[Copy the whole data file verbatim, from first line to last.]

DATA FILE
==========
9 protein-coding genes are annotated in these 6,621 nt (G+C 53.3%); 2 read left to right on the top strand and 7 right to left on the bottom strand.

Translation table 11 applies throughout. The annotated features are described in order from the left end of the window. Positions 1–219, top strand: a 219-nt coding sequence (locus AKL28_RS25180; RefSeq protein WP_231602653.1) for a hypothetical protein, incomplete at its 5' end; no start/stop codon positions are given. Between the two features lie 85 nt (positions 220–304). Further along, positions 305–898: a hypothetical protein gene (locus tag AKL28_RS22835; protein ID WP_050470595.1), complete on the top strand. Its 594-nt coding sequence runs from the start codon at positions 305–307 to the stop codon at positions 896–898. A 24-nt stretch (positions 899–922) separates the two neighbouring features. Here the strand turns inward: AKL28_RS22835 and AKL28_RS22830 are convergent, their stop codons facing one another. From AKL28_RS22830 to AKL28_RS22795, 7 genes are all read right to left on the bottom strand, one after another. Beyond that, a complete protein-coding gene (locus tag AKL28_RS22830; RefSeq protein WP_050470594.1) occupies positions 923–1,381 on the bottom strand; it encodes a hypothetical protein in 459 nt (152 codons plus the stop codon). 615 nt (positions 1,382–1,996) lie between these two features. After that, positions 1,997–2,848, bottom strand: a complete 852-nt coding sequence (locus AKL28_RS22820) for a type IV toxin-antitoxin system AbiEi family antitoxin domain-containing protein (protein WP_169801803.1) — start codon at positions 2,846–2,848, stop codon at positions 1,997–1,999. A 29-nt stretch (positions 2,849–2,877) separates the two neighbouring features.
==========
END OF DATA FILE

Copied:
9 protein-coding genes are annotated in these 6,621 nt (G+C 53.3%); 2 read left to right on the top strand and 7 right to left on the bottom strand.

Translation table 11 applies throughout. The annotated features are described in order from the left end of the window. Positions 1–219, top strand: a 219-nt coding sequence (locus AKL28_RS25180; RefSeq protein WP_231602653.1) for a hypothetical protein, incomplete at its 5' end; no start/stop codon positions are given. Between the two features lie 85 nt (positions 220–304). Further along, positions 305–898: a hypothetical protein gene (locus tag AKL28_RS22835; protein ID WP_050470595.1), complete on the top strand. Its 594-nt coding sequence runs from the start codon at positions 305–307 to the stop codon at positions 896–898. A 24-nt stretch (positions 899–922) separates the two neighbouring features. Here the strand turns inward: AKL28_RS22835 and AKL28_RS22830 are convergent, their stop codons facing one another. From AKL28_RS22830 to AKL28_RS22795, 7 genes are all read right to left on the bottom strand, one after another. Beyond that, a complete protein-coding gene (locus tag AKL28_RS22830; RefSeq protein WP_050470594.1) occupies positions 923–1,381 on the bottom strand; it encodes a hypothetical protein in 459 nt (152 codons plus the stop codon). 615 nt (positions 1,382–1,996) lie between these two features. After that, positions 1,997–2,848, bottom strand: a complete 852-nt coding sequence (locus AKL28_RS22820) for a type IV toxin-antitoxin system AbiEi family antitoxin domain-containing protein (protein WP_169801803.1) — start codon at positions 2,846–2,848, stop codon at positions 1,997–1,999. A 29-nt stretch (positions 2,849–2,877) separates the two neighbouring features.